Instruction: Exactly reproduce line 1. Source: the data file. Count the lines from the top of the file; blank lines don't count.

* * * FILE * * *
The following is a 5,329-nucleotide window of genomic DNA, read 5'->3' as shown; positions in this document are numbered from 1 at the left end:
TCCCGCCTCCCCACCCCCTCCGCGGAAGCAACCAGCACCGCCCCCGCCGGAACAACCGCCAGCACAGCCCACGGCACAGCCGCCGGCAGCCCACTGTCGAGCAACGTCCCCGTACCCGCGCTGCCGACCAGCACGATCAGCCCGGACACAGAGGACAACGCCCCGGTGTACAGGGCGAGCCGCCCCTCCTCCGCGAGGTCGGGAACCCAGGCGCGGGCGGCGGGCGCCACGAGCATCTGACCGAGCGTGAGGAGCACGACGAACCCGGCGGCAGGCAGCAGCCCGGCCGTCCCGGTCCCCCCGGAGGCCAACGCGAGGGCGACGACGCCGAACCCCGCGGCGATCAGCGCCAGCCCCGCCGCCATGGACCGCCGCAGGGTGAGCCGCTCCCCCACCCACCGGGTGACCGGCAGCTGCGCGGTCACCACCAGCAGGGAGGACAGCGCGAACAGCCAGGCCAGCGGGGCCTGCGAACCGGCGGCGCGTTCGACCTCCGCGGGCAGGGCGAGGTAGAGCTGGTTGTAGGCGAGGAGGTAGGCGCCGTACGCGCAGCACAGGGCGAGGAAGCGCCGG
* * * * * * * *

The following is a 5,329-nucleotide window of genomic DNA, read 5'->3' as shown; positions in this document are numbered from 1 at the left end: